I maintain a layer of postcodes from the Office of National Statistics, one from Codepoint Open and now Open Names. The Codepoint Open and ONS postcodes are in the same locations, though Codepoint Open data is a bit more up-to-date right now. The OS Open Names postcode locations are now sub-metre, so I expected that the centroid might be in a slightly different location, but some are substantially different as you can see here.
I don't store any of these tiles, I render them on the fly. Real tiles are often stored in a hierarchy of folders in the form of
tilename-base/zoom/xposition/yposition.pngSince I don't store any of these, when someone requests a tile they would normally get a "Not found (404)" error. I trap these errors and use the folder hierarchy to extract the postcode centroids from a database for the zoom, x and y area of the tile. This is used to render a tile with a transparent background and centroid markers on it. I do this because I didn't want to use the considerable disk space the real tiles would take up, especially as I create to to zoom level 21 to make editing easier with the layer switched on.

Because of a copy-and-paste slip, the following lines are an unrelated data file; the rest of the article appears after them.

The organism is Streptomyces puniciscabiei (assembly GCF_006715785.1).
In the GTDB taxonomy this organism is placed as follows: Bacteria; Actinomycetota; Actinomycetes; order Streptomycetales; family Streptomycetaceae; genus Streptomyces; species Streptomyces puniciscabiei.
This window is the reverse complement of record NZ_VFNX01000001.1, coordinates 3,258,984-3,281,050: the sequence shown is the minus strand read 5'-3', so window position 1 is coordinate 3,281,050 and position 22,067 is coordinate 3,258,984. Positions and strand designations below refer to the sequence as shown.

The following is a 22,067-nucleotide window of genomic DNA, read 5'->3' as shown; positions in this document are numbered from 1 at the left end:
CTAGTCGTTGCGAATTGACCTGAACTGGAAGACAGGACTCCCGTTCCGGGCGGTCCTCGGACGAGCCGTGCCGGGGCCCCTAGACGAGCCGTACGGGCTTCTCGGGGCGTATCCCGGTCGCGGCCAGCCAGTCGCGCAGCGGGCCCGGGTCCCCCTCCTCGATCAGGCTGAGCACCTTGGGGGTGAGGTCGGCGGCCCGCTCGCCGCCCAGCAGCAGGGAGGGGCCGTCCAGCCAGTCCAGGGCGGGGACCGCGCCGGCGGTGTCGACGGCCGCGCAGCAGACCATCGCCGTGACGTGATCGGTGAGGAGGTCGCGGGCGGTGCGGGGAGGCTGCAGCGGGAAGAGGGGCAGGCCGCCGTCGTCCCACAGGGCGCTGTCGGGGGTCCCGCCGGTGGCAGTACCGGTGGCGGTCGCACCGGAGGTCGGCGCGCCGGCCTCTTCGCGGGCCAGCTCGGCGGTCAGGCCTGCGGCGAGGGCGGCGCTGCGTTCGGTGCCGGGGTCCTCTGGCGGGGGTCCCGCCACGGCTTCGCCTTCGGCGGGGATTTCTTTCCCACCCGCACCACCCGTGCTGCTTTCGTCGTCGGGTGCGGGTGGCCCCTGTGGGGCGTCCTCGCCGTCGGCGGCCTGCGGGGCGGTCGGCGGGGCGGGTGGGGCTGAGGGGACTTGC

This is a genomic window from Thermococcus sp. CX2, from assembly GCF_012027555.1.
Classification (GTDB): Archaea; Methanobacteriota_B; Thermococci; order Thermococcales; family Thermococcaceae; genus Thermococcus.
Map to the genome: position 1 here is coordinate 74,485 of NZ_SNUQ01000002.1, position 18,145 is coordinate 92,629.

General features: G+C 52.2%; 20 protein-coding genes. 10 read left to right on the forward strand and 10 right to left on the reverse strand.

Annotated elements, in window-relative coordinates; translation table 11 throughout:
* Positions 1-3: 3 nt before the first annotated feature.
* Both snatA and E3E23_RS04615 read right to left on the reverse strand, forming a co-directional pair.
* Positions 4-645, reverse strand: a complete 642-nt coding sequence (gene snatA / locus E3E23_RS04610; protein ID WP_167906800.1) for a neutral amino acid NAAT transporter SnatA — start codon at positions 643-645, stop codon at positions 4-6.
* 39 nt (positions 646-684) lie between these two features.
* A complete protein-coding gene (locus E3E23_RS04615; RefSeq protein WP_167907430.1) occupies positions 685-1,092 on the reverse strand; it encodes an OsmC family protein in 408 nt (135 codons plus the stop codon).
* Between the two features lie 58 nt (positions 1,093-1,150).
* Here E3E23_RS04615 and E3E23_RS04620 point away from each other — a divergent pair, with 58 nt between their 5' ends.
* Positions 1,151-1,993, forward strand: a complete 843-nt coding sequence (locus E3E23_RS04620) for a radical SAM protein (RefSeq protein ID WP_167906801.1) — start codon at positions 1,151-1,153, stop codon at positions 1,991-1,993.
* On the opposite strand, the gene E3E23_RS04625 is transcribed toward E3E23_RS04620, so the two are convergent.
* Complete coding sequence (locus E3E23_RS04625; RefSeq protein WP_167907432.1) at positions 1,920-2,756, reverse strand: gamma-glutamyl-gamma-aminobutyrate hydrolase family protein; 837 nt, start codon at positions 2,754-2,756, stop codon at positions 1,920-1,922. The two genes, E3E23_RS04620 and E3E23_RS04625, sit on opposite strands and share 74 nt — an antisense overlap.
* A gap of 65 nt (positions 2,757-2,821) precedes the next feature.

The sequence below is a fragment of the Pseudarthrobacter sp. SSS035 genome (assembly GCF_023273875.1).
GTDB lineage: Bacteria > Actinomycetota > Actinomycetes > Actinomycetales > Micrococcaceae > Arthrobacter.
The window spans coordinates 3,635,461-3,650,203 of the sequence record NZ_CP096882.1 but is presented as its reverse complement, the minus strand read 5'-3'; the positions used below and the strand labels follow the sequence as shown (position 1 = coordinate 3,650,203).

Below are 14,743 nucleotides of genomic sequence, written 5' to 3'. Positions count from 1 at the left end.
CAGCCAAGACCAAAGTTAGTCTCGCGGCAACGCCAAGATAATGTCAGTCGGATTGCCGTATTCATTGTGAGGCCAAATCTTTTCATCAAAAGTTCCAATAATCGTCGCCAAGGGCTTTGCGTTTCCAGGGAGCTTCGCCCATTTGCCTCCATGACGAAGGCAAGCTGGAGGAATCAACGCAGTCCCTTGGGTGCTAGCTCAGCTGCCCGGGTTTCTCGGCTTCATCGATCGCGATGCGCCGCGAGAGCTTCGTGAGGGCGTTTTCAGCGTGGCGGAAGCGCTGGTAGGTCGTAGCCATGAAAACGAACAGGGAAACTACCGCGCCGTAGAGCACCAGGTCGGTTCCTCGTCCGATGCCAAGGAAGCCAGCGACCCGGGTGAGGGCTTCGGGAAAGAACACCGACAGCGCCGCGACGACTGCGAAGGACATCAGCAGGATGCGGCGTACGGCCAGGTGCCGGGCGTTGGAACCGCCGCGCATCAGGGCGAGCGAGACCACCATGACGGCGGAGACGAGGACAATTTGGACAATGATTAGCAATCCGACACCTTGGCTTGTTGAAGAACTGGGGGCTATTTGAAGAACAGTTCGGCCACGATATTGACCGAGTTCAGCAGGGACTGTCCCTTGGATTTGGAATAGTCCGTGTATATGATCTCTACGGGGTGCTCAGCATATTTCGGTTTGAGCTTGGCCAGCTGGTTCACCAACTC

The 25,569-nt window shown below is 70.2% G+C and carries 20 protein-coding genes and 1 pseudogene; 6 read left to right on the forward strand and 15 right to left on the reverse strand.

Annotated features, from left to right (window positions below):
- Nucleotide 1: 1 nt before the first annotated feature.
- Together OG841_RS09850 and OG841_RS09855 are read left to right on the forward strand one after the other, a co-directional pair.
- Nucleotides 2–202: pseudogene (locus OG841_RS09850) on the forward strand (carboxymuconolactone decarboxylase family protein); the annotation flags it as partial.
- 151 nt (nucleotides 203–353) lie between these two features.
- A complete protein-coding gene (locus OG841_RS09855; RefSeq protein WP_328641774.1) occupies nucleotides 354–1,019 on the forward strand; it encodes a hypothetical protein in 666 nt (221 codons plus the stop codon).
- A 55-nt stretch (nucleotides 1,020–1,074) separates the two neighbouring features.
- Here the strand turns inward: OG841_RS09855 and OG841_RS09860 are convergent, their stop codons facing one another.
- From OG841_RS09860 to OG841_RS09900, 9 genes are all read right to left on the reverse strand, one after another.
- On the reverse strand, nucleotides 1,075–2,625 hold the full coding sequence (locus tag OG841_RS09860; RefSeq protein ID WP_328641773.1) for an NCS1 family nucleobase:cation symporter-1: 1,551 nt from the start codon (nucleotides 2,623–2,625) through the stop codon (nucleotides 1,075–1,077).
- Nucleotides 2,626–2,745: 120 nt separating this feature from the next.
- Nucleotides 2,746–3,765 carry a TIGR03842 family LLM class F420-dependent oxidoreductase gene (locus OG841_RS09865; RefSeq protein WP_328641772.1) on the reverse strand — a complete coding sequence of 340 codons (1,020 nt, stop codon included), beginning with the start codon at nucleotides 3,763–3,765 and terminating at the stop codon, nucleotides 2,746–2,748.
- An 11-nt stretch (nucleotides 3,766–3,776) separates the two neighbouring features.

I also extracted the road name and place name data, reprojected all of the location data from OS grid references to lon and lat and stored them for later use. If anyone wants to see this I'll happily pass it on, just ask.
If you want to see the new postcodes you can see the new layer on oscompare. Make sure you open the layer selection (blue+white +) and select what you want to see. You need to zoom in to see the postcodes.